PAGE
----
Kerry stand upsets some Vietnamese
By Quynh-Giang Tran, Globe Correspondent, 8/14/2002

Organizers say that more than 200 Vietnamese expatriates and their supporters from around the country will gather at Senator John Kerry's office starting Sunday to protest his efforts to prevent US aid from being tied to Vietnam's human rights record.

The Vietnam Human Rights Act, a bill passed in the House of Representatives last September by a vote of 410 to 1, would restrict nonhumanitarian aid such as economic and agricultural development unless President Bush and the US Department of State certifies that Vietnam is making progress on human rights.

Kerry and Senator John McCain, an Arizona Republican, have used parliamentary maneuvers to prevent the full Senate from considering the measure. The pair, veterans of the Vietnam War and visitors since then, say the bill undermines the US government's ability to promote economic reforms. Kerry said that ongoing relations with Vietnam will promote greater political freedom.

''John McCain and I ... fear it may hinder rather than advance the cause of human rights in Vietnam,'' Kerry said in a letter. ''We are concerned that denying aid to Vietnam would actually slow human-rights improvements.''

But Vietnamese expatriates, including several elderly Boston-area protesters vowing to fast up to 48 hours, as well as some US veterans groups, say they are baffled by Kerry's refusal to allow a vote in the Senate. The weeklong protest starting in Dorchester, an area with a large Vietnamese population, will feature leaders of Vietnamese Buddhist, Catholic, and Cao Dao religious groups and Vietnamese-Americans from California, Arizona, and Pennsylvania, as well as local political leaders and veterans.

''The weight that Kerry has on this makes other senators defer to him,'' said John Petersen, assistant director of the American Legion's national security and foreign relations division. Petersen said he believes that Kerry supports reestablishing ties with Vietnam.

The bill's strongest supporter - Senator Bob Smith, a New Hampshire Republican who also has visited Vietnam - says that Vietnam should not get any of the $1.3 billion in US aid it received last year.

Critics say Vietnam's human rights violations include its block on transmission of Radio Free Asia, a private journalistic organization with US government funding.

''We should expect Vietnam to improve its record on human rights if we are trying to trade with them,'' Smith said. ''Why doesn't the Senate do what the House did and pass the Vietnam Human Rights Act?''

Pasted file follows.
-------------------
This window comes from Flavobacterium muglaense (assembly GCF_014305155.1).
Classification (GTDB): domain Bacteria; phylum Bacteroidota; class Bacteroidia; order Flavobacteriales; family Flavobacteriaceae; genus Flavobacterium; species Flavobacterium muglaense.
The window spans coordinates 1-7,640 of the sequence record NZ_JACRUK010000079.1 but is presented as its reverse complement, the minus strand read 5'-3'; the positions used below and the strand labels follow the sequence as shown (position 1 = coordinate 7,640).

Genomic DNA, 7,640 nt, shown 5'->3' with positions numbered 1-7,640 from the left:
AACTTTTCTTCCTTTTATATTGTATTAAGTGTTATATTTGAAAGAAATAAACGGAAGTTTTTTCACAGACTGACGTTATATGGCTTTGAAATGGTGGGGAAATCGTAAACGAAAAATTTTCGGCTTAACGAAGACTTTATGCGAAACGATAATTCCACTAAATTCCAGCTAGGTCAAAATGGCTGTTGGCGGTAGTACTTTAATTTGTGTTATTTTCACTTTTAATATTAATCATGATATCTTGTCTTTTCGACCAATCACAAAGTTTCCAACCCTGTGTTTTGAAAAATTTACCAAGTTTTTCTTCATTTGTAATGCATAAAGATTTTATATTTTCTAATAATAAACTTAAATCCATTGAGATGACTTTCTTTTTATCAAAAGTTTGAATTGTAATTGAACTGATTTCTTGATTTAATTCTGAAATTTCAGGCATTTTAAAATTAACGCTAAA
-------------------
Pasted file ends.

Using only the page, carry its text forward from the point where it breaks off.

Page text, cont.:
In addition, Smith, who chaired the Select Committee on POW-MIA Affairs with Kerry, staunchly believes that the issue of American POWs in Vietnam must be resolved before relations change.

Discussion of the bill has dominated Vietnamese-language radio and newspapers around the country over the past year, prompting almost 30 demonstrations, including ones in California; Tampa; Washington, D.C.; Austin, Texas; Seattle; and Lincoln, Neb.

''Senator Kerry has good connection with the Hanoi government,'' said Hien thi Ngo, chairwoman of the Committee for Religious Freedom in Vietnam, based in Washington, D.C., who will attend the protest. ''He wants their trust and they don't want this bill.''

One criticism of the bill is that it hurts the people of Vietnam, a population of 80 million that ranks their nation as the world's 13th-most populous, though it is still among the poorest in the world.

But the protesters disagree. ''We have many friends and family in Vietnam,'' said Nam Pham, a vice president at Citizens Bank in Boston. ''Nonhumanitarian aid doesn't affect the local population.''

The bill would also establish an intergovernmental monitoring commission similar to one in China to report human rights violations and release political and religious prisoners.

For expatriates such as Ngo, a 55-year-old real estate agent in Bethesda Md., the bill represents recognition that the government controls religious and political freedoms in Vietnam. ''As I sat in the House [during the vote], I cried with joy. Every vote was `Yes, yes','' Ngo said. ''But Kerry refuses to let it pass to vote.''

This story ran on page A4 of the Boston Globe on 8/14/2002.
Copyright 2002 Globe Newspaper Company.

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